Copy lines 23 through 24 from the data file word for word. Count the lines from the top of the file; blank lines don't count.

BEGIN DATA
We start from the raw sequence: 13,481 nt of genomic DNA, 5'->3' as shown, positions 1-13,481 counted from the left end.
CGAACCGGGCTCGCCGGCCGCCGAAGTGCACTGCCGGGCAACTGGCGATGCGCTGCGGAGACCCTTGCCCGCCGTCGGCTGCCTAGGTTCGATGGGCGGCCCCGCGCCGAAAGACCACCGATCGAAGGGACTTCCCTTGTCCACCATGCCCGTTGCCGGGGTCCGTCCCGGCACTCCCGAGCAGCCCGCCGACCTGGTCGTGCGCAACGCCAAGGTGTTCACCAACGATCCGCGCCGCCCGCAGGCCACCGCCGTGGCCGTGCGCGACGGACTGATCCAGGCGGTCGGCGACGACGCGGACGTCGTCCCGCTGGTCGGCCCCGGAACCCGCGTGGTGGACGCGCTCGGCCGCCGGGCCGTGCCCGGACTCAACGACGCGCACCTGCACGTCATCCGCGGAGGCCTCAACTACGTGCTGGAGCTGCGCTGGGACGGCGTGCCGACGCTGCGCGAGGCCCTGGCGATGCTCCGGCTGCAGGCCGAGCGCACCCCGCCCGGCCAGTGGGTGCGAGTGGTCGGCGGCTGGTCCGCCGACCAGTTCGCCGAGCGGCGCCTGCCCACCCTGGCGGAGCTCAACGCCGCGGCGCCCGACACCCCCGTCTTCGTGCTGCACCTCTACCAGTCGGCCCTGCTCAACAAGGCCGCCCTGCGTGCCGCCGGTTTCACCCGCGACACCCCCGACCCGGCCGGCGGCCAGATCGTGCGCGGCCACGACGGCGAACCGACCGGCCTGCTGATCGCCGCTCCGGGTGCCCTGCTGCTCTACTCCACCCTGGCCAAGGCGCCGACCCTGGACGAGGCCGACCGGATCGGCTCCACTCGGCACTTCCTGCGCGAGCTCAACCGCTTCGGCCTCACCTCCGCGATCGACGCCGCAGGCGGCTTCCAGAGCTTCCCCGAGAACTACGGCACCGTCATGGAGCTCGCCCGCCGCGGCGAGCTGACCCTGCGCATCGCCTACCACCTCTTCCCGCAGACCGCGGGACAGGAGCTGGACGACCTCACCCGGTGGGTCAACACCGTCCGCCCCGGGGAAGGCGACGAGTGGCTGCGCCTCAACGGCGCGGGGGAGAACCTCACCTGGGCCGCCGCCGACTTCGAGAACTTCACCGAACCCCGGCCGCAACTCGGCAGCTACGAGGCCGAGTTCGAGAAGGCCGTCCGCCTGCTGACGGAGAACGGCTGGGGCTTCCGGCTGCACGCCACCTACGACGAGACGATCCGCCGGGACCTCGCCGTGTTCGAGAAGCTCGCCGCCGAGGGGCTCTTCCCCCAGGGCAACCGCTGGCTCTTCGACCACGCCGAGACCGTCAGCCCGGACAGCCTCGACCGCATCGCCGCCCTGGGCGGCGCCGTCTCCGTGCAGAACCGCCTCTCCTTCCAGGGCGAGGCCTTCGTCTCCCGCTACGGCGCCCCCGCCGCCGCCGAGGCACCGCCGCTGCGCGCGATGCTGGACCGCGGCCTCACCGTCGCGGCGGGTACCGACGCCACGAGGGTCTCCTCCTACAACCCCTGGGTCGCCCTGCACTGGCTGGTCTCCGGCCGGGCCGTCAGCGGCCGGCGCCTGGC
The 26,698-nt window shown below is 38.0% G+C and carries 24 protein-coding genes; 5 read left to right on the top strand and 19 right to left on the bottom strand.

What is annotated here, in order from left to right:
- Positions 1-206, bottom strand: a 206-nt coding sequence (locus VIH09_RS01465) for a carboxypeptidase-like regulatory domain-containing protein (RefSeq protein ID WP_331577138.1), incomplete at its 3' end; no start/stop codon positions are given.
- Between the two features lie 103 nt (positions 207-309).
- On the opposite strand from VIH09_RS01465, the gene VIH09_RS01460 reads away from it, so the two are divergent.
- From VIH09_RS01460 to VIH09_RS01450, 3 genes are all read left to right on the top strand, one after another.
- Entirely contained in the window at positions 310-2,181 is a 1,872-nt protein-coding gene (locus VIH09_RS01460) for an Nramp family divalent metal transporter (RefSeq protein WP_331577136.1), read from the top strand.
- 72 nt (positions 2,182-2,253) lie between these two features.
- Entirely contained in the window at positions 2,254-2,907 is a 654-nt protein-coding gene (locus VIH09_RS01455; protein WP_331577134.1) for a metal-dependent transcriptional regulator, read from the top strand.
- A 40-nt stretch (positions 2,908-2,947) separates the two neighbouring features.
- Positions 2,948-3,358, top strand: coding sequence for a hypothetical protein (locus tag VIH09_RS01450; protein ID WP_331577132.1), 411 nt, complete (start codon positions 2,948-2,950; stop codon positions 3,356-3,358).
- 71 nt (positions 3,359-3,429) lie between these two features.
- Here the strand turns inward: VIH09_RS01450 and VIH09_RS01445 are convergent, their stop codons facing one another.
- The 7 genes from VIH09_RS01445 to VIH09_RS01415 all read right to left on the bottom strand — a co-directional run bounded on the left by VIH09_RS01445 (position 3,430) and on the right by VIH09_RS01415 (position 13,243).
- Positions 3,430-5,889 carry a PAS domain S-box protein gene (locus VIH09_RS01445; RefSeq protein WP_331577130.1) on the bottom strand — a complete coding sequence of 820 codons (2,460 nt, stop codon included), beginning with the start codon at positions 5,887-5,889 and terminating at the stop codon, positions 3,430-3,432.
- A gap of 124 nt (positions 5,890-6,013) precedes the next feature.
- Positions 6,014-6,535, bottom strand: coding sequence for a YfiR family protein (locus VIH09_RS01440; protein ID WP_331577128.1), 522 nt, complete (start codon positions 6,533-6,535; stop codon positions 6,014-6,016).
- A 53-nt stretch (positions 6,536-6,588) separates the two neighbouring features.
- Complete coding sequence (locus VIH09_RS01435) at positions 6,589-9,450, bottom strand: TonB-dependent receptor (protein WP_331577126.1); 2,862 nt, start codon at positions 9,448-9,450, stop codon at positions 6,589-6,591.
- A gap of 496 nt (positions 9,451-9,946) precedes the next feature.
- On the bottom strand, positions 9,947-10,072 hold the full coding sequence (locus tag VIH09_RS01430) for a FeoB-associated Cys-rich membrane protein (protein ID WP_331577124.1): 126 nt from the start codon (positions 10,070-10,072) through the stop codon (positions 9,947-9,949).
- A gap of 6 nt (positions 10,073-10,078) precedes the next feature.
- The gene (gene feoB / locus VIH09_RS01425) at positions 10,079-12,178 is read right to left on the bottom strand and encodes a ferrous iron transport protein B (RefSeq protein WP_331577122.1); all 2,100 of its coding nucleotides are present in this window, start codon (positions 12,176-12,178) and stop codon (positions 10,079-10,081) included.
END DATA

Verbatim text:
- On the bottom strand, positions 9,947-10,072 hold the full coding sequence (locus tag VIH09_RS01430) for a FeoB-associated Cys-rich membrane protein (protein ID WP_331577124.1): 126 nt from the start codon (positions 10,070-10,072) through the stop codon (positions 9,947-9,949).
- A gap of 6 nt (positions 10,073-10,078) precedes the next feature.